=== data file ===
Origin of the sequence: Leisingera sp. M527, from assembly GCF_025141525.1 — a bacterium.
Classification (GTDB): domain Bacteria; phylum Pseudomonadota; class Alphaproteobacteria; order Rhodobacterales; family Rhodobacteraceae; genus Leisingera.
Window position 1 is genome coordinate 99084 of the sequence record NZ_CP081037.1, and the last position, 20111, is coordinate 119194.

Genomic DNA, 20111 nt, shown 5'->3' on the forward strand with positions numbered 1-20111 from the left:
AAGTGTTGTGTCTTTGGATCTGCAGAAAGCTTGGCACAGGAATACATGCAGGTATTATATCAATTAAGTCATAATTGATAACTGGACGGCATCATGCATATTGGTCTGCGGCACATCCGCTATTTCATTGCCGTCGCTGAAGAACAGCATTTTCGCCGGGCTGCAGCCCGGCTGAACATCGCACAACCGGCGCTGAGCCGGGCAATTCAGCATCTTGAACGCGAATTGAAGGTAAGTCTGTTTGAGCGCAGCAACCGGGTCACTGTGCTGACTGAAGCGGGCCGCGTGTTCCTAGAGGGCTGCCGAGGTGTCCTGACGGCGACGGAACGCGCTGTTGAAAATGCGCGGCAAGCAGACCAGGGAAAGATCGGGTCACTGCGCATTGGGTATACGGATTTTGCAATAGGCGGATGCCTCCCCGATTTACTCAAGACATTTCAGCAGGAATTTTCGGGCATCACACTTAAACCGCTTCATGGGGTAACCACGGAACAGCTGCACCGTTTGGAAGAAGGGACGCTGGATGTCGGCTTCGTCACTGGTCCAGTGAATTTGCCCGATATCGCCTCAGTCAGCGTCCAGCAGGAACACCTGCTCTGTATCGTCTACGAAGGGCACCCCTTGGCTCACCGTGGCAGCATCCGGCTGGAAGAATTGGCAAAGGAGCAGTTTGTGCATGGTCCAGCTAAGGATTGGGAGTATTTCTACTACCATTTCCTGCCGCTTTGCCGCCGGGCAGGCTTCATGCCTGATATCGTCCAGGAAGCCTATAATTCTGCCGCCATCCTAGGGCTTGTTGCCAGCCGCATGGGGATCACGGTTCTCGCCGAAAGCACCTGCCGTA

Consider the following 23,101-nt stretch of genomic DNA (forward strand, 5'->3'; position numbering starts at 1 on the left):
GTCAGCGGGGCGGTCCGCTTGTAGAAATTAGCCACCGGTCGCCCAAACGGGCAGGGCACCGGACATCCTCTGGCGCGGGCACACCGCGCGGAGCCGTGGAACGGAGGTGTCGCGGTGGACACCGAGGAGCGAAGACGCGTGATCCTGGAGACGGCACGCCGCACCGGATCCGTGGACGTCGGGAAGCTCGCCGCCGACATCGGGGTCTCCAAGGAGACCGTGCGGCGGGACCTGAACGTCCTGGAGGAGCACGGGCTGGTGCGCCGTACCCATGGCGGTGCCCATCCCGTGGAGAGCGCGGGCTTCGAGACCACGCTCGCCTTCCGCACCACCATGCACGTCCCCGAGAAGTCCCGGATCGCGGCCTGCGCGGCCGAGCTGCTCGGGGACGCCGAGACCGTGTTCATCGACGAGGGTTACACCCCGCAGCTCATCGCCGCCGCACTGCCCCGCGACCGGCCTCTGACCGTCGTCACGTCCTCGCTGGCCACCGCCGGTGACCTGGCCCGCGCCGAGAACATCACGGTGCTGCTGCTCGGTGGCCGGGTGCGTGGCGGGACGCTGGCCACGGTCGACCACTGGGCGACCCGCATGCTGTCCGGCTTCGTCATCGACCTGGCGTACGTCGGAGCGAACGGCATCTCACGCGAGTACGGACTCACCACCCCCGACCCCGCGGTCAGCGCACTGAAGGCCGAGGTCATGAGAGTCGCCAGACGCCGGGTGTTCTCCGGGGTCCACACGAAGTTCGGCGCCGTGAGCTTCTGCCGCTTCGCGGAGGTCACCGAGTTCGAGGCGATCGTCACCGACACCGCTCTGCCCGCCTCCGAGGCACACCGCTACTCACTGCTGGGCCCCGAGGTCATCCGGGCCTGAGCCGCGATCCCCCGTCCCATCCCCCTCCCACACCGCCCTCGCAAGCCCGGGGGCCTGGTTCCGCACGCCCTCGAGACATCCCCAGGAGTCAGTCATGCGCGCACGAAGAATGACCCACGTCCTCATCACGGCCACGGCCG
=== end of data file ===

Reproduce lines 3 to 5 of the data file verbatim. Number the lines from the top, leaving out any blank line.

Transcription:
Window position 1 is genome coordinate 99084 of the sequence record NZ_CP081037.1, and the last position, 20111, is coordinate 119194.

Genomic DNA, 20111 nt, shown 5'->3' on the forward strand with positions numbered 1-20111 from the left:
AAGTGTTGTGTCTTTGGATCTGCAGAAAGCTTGGCACAGGAATACATGCAGGTATTATATCAATTAAGTCATAATTGATAACTGGACGGCATCATGCATATTGGTCTGCGGCACATCCGCTATTTCATTGCCGTCGCTGAAGAACAGCATTTTCGCCGGGCTGCAGCCCGGCTGAACATCGCACAACCGGCGCTGAGCCGGGCAATTCAGCATCTTGAACGCGAATTGAAGGTAAGTCTGTTTGAGCGCAGCAACCGGGTCACTGTGCTGACTGAAGCGGGCCGCGTGTTCCTAGAGGGCTGCCGAGGTGTCCTGACGGCGACGGAACGCGCTGTTGAAAATGCGCGGCAAGCAGACCAGGGAAAGATCGGGTCACTGCGCATTGGGTATACGGATTTTGCAATAGGCGGATGCCTCCCCGATTTACTCAAGACATTTCAGCAGGAATTTTCGGGCATCACACTTAAACCGCTTCATGGGGTAACCACGGAACAGCTGCACCGTTTGGAAGAAGGGACGCTGGATGTCGGCTTCGTCACTGGTCCAGTGAATTTGCCCGATATCGCCTCAGTCAGCGTCCAGCAGGAACACCTGCTCTGTATCGTCTACGAAGGGCACCCCTTGGCTCACCGTGGCAGCATCCGGCTGGAAGAATTGGCAAAGGAGCAGTTTGTGCATGGTCCAGCTAAGGATTGGGAGTATTTCTACTACCATTTCCTGCCGCTTTGCCGCCGGGCAGGCTTCATGCCTGATATCGTCCAGGAAGCCTATAATTCTGCCGCCATCCTAGGGCTTGTTGCCAGCCGCATGGGGATCACGGTTCTCGCCGAAAGCACCTGCCGTA